As soon as marketers start to think about paid placements, we’re tempted to make them look like banner ads, with large logos and headlines superimposed on the imagery. That kind of post simply isn’t going to resonate with the Instagram crowd, especially when they’re in the midst of scrolling through their feeds.
Levis wisely keeps its Instagram ads devoid of superimposed text and logos
Simply choose a powerful, high-res photo, and stay focused on the visual message at hand. A bit of light branding is fine, but when that becomes the focal point of the message, viewers will typically be turned off.
Although consumer goods lend themselves to visual social media content, there are plenty of B2B companies that are finding success on Instagram as well. GE’s Instagram account, for example, regularly posts compelling imagery, driving thousands of interactions.
General Electric’s Instagram posts consistently drive major engagement
As such, products that are especially strong aesthetically are those that are most likely to resonate with the Instagram crowd. It’s a visual platform, after all, which is why fashion and lifestyle brands do so well here. We can’t all be GE, but there are some great examples of brands driving major engagement here too.
2. Use call-to-action buttons organically
Call-to-action buttons are extremely powerful when used correctly, at the right time, the right place, and with the right micro-copy. Depending on the action you are trying to drive, however, the wrong CTA can kill conversions.
Instagram was once shunned by many marketers because only URLs appearing in user bios were clickable, but in recent months, the platform has diversified its “direct response” advertising product line, so that users can now tap on buttons in ads, which, if you’re advertising a mobile app product, can load app store landing pages as modal boxes within the Instagram app experience.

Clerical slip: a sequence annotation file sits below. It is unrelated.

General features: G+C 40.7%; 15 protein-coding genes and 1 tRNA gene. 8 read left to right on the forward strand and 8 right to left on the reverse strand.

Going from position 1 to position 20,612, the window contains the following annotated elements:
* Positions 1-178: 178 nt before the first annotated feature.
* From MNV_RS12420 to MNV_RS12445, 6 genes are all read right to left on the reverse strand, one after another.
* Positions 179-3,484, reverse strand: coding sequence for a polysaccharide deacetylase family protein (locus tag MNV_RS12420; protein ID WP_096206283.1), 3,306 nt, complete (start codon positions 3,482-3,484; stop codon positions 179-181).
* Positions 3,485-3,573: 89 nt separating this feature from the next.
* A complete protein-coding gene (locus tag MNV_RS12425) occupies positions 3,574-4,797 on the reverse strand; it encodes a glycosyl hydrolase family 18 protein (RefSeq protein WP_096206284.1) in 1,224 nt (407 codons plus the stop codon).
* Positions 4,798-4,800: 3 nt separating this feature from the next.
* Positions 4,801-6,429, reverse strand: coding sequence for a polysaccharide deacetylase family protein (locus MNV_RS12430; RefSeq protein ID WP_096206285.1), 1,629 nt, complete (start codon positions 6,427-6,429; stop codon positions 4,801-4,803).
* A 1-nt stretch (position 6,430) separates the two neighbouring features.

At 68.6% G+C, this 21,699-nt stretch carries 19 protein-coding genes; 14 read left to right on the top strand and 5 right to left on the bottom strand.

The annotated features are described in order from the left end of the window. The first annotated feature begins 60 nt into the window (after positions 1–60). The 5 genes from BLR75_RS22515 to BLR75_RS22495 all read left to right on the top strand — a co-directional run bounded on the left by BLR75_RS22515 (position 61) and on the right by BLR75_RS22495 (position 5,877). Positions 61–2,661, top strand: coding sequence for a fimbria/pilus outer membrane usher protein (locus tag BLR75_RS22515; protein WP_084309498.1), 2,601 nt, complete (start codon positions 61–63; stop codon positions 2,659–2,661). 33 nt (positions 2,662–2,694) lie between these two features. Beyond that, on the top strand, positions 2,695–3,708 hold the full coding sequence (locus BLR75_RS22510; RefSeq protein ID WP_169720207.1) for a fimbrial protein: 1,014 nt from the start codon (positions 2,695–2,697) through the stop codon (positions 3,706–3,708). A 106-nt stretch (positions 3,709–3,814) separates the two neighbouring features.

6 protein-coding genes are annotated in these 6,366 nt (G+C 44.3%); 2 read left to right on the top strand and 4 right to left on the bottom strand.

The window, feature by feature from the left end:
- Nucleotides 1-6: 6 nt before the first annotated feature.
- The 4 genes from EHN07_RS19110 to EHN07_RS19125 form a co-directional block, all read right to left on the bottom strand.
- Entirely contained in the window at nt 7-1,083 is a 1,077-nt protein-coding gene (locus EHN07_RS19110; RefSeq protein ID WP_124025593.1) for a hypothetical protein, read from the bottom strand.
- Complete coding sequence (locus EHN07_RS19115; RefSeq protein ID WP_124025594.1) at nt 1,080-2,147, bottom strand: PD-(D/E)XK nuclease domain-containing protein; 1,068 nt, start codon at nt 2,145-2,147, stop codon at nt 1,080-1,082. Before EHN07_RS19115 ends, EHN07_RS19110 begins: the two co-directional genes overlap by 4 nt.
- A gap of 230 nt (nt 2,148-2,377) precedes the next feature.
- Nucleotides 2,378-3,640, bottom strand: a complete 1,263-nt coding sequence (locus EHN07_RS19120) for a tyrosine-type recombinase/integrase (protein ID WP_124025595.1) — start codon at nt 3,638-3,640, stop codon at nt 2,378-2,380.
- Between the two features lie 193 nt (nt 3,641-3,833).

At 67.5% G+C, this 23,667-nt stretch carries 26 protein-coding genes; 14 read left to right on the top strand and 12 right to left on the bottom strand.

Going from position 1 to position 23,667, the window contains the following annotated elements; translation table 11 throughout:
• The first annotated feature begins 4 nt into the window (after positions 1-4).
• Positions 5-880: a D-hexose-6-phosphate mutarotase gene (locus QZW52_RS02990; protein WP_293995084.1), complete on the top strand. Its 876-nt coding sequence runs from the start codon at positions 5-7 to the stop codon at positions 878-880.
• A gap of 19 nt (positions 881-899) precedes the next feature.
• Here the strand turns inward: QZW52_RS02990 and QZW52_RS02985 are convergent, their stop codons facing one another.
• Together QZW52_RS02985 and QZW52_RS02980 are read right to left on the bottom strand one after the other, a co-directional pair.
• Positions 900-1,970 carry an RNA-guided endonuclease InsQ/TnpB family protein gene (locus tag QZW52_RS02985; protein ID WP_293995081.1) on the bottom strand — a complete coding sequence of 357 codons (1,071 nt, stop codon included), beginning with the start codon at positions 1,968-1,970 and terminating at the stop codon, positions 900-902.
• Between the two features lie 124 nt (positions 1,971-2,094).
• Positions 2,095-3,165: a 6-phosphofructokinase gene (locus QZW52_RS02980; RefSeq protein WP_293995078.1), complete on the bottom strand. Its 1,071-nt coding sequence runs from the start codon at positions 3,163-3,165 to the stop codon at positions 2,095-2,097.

When advertisers promote app installs via paid posts on both Facebook and Instagram, the latter has been found to drive significantly better clickthrough rates and lower cost per install (CPI) rates.
Now you have even more reasons to make sure your landing page is mobile-friendly and that its UI and creative match the ad creative.
Shrewd use of a the Download CTA button by the New York Times
CTAs currently supported by Instagram ads include Sign Up, Download, Watch Now, Contact Us, Apply Now, Shop Now, Book Now and Learn More. No, you can’t create custom CTA microcopy, but that could be a good thing, as the community of Instagram users has likely already grown accustomed to these limited options and what’s likely to happen when they tap on each.
If you’re promoting a lead capture landing page with your ad, it makes sense to use one of the more transaction-oriented CTA options, like Contact Us or Apply Now. If you’re promoting gated premium content assets, then Download or Learn More would probably be the best match.
4. Make sure your hashtags are optimized
Hashtags can blow up on platforms like Periscope, Twitter and Instagram in a matter of hours. On Instagram, according to data from Simply Measured, brands use an average of 2.5 hashtags per post, and posts with one or more hashtags in their captions see 12.6% more engagement.